Home » Across Borders » New Rules for Customs Assessment Disputes
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THE Bureau of Customs (BoC) recently issued new rules gover-ning assessment disputes (valuation and classification issues) brought before the Valuation and Classification Review Committee (VCRC) as originally provided under Customs Memorandum Order (CMO) No. 37-2001, which implemented Customs Administrative Order (CAO) 5-2001. Issued on March 15, 2006, CMO 7-2006 established a Central Valuation and Classification Review and Ruling Committee (CVCRRC) mainly to provide a mechanism for the review of VCRC resolutions and to provide rulings, opinions or policy guidelines upon the request of importers pertaining to application of customs valuation and classification rules. Valuation and Classification Disputes. In general, when valuation or classification issues are raised against a particular shipment (either by the customs computer system or by the appraiser/ examiner), an importer has two options. One, the importer may raise the issue before the VCRC of the port concerned. Another option would be the payment under protest of the amount of duties and taxes additionally assessed. The VCRC process is an internal customs procedure at the level of the collection district. A protest or payment under protest, on the other hand, is a process that will require the importer securing the final approval of the Secretary of Finance. The VCRC Mechanism. In case customs rejects the invoice price of the imported article, the importer may raise the issue before the VCRC of the port (collection district) concerned. Where the “valuation” screen under the Automated Customs Operations System (ACOS) hits the imported article, the importer will have to post a cash bond prior to release of the imported article. If the issue is raised by customs based on other reference values of identical or similar goods, the importer does not have to post a cash bond. At the VCRC, the importer will be required to submit a position paper as well as relevant documents to support the declared price to customs. As far as the VCRC is concerned, it will have to satisfy itself that the declared price satisfies all the conditions as provided under Method 1 of the Transaction Value system. In case there is legal or technical basis to reject the declared price, the VCRC will have to adopt the reference value of identical or similar goods.VCRC Hearings. What exactly happens at the VCRC?

To illustrate, the VCRC Notice of Hearing from the Manila International Container Port (MICP) will notify an importer to appear before the committee and require the following:

  1. Submit a position paper outlining the chronological order of events from the beginning of the negotiation up to the conclusion with corresponding proof of what transpired during the transaction (e.g. letter, e-mail, offers, confirmation, bank documents, etc.
  2. Submit a list of name of officials and employees involved in the transaction (e.g. purchasing officer, finance officials, etc.)Failure to respond to the notice or to submit the requirements will result in the waiver of the importer to present his evidence or arguments before the VCRC. Consequently, the committee will decide on the case based on the documents at hand. The decision of the VCRC, if favorable to the importer, shall be final and immediately executory, without the need for review by any higher office or body. In case the decision is unfavorable, the importer may either file a formal protest pursuant to Section 2308, TCCP, as amended (CMO 27-99, as amended by CMO 27-99-A) or in the alternative, file an appeal with the Commissioner of Customs within 15 days from receipt of the adverse VCRC decisions. Automatic Review of VCRC Rulings.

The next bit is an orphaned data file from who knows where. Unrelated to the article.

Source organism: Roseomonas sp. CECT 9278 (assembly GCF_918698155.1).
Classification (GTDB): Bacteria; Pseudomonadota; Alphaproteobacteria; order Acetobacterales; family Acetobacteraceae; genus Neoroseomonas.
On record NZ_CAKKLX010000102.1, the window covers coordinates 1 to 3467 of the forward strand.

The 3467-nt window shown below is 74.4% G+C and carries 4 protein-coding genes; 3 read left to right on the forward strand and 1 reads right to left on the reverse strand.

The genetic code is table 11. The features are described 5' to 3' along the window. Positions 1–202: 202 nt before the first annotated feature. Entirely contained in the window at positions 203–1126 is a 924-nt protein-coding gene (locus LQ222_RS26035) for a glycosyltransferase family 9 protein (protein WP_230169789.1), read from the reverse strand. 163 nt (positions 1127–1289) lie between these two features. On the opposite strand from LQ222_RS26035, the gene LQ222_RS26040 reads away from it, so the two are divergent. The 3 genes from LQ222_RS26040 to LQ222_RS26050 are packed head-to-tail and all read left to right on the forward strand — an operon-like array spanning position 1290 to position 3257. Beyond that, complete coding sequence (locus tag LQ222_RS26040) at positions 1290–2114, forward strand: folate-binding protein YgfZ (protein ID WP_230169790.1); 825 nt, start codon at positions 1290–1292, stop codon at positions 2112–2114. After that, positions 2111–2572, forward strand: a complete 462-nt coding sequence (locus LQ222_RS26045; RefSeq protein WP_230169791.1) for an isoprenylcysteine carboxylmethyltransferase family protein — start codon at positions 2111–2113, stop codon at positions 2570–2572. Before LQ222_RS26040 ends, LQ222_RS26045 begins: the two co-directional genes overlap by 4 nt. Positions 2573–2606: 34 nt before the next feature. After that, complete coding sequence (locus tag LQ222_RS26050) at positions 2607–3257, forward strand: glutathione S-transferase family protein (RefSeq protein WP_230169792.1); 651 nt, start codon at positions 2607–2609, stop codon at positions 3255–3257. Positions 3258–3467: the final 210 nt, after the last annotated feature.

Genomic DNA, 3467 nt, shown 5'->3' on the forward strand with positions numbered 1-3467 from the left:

The above rules have now been amended by CMO 7-2006. Under said CMO, the CVCRRC, headed by the Commissioner, shall now automatically review or take cognizance of the following cases:

  1. VCRC cases filed after effective date of CMO 7-2006 and pending for three calendar months from filing;
  2. VCRC cases pending for 6 months prior to effective date of CMO 7-2006;
  3. VCRC rulings favorable to the importer or adverse to the governments, except those rulings issued prior to the effective date of CMO 7-2006;
  4. Appeals from the VCRC rulings filed within 15 days;
  5. Review of the Commissioner of Customs, motu propio or upon written request by any office or unit of the customs organization; and
  6. Request by importers for customs valuation or tariff classification rulings or opinions or policy guidelines pertaining to the application of the Transaction Value system or the AHTN involving no actual importation or involving shipments that are the subject of an ongoing post entry audit. Additional Procedures, Shorter Process. By and large, additional procedures have been provided for the resolution of customs and valuation disputes. The main purpose for the new rules, however, is to provide uniformity and consistency in the VCRC rulings, and to accordingly expedite the resolution of cases with the VCRC.

A licensed customs broker, the writer is an international trade, indirect tax and customs consultant. He has a Certificate in Purchasing and Supply Management from International Trade Centre (UNCTAD/WTO) and is an accredited trainer of Ateneo Graduate School of Business. Please contact aouvero@customsadvocates.com for your comments or questions.

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